See The Tribute To The Pharaohs at Luxor Temple
There are two massive temples on the east bank of the Nile River in Luxor. They were a great introduction to our view of the temples and tombs of Egypt! We had the chance to explore the Karnak Temple day and night. This temple was built by Pharaoh Ramses II and was used to worship Amun-Ra . The second temple we toured on the east bank gave us a chance to see the pharaohs at Luxor Temple.
The Luxor Temple was originally built during the reign of Amenophis III and was then expanded by Ramses II. Ramses II added a statue of himself and two obelisks. Only one obelisk remains today. The matching one is now on display in Paris. This temple rebuilt and expanded by Alexander the Great, the Romans and then a mosque was added by the Muslims.
The Luxor Temple plays a key part in the annual Opet Festival. One ancient story suggests that Amun paraded from there down the Avenue of the Sphinxes towards the Karnak Temple. Once there, a celebration of fertility was performed with the goddess Mut.
Avenue of the Sphinxes
In ancient times, the Avenue of the Sphinxes joined the Luxor Temple to the Karnak Temple. Today, only the sections at each of the temples is intact.
While the Sphinxes at the Karnak Temple had ram heads, the ones at the Luxor were traditional with human heads atop lion bodies. These Sphinxes also did not have the body of Amun-Ra under the head.
Approaching the Pylons
As you approach the Luxor Temple, you get a great view of the east and west pylons. This is the first view you will get of the tribute to the pharaohs at Luxor Temple. The single remaining obelisk stands tall. The building front is not perfectly symmetrical, so the missing obelisk is is not immediately noticed. As you approach the temple, you realize how massive this first portal is.
Once up close you can see the bust of Ramses II, just one of the pharaohs of Luxor Temple.
Off to the left hand side you can see the remains of the Thecia Church.
Strolling With the Pharaohs
As we entered the Ramses II Court, we could see the start of a long series of statues for the pharaohs at Luxor Temple. Statues were placed alternating with the columns. If you looked very close, you would again find the very small statue of the queen at the feet. The “little woman” was in her place!
At the end of the room we found more large statues of Ramses II seated. One of the statues was almost intact. You could see the detail in the carvings including the little queen at his feet again.
If you wandered further into the temple, you would eventually find a statue with the queen seated beside the pharaoh.
A History of Many Rulers
While most of this temple provided an insight into the ancient pharaohs at Luxor Temple, you could also see remnants of the various nations that had used this temple over the years. The Abu El-Haggag Mosque stands high above the ruins. It is a reminder of the time when the Muslims used this site.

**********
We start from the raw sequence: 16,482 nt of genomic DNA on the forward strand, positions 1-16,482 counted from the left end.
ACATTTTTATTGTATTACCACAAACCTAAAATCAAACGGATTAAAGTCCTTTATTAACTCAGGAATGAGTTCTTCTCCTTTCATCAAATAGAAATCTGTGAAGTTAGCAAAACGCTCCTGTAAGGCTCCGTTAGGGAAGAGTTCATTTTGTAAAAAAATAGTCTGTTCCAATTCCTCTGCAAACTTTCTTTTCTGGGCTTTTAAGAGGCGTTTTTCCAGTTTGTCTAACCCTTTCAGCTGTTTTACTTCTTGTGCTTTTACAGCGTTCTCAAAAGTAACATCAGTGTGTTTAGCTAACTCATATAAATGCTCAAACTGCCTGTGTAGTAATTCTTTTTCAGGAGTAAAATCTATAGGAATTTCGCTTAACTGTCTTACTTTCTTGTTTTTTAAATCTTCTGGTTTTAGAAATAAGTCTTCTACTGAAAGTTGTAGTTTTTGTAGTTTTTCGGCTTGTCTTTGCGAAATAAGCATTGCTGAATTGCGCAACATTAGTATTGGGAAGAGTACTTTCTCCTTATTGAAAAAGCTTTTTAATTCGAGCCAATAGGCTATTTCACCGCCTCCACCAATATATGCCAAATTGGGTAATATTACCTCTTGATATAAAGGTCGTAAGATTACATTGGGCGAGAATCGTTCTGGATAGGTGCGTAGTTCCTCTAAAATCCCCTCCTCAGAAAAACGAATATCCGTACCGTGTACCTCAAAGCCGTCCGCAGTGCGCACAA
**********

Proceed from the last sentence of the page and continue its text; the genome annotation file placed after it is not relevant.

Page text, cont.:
The Stories of the Pharaohs
When you reach the end you will enter the Amun Sanctuary. The walls were covered with the stories of Amun and the pharaohs at Luxor Temple.
And in this last dark corner, you could see remnants of the brilliant colour that must have covered much of the walls.
It is great to be able to walk through this outdoor museum. Being open to the elements has taken its toll as each year more of this amazing history decays. But if you look closely you will find all kinds of gems and hints about the life of this interesting time in history. This was truly a tribute to the pharaohs at Luxor Temple.
We were glad to have the opportunity to visit this temple at the same time as we visited the Karnak temple. It was a great introduction to our tour of the temples and tombs of Egypt.
Did you tour this tribute to the pharaohs at Luxor Temple? What part of the temple intrigued you the most?
Ever since I had seen the mummies and sculptures at the Louvre, I was dreaming of visiting Egypt. Once I got there, it was not like a fairy tale but rather like a tourism factory. Nevertheless, although the whole 1001 nights thing was missing, the archeological sites were still absolutely mesmerizing and I was deeply impressed. Luxor, obviously, is one of the most beautiful spots when it comes to Egypt’s cultural past.
We were lucky that when we visited Egypt, tourism was way down. So it was almost empty everywhere we went. So we probably got a very unreal experience. But one we won’t forget.
I am just back from another trip to Egypt, where I also spent a few days in Luxor. I absolutely love the Luxor Temple and I try to visit every time I am in town. The avenue of sphinxes has been beautifully restored since your visit and now connects the temples of Karnak and Luxor, as it did before. And tourist can walk along it between the two sights.
We were glad we had 2 days in Luxor. But were sad we missed other parts of Egypt. All good reasons to plan another trip.